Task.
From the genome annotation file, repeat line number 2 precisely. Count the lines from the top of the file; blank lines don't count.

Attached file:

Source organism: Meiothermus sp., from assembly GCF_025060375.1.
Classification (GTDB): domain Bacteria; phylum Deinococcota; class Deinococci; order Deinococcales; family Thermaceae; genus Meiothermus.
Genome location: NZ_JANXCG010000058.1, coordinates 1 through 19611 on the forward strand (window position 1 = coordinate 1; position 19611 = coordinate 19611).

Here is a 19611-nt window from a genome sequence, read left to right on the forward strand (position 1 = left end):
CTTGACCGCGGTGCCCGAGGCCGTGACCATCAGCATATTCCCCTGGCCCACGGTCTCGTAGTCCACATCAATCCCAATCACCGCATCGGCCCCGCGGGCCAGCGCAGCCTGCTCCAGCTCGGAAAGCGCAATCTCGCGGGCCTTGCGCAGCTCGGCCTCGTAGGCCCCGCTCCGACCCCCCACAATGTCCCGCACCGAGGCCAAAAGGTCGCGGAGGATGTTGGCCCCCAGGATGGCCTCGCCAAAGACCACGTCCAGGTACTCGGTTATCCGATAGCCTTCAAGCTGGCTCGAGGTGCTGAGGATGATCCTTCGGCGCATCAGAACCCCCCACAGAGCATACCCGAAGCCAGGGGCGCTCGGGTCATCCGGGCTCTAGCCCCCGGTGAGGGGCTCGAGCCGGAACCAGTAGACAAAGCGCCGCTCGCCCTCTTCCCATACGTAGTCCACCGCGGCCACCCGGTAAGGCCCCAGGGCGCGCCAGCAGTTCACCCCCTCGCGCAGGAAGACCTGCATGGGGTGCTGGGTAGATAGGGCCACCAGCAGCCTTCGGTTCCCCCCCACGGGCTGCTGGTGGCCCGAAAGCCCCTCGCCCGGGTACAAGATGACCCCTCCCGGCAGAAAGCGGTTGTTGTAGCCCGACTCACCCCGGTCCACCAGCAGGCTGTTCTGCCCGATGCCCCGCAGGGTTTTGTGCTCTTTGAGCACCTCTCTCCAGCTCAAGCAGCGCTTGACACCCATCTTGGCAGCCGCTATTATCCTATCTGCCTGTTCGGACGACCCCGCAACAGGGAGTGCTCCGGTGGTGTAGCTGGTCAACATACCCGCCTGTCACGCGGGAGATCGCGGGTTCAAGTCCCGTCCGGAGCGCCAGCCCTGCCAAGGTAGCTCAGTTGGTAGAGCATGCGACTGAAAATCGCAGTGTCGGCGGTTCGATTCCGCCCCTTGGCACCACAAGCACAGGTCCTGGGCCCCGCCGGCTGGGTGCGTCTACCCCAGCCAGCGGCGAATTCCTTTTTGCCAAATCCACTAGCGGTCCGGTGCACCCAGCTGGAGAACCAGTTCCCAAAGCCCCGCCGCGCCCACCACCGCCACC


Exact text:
Classification (GTDB): domain Bacteria; phylum Deinococcota; class Deinococci; order Deinococcales; family Thermaceae; genus Meiothermus.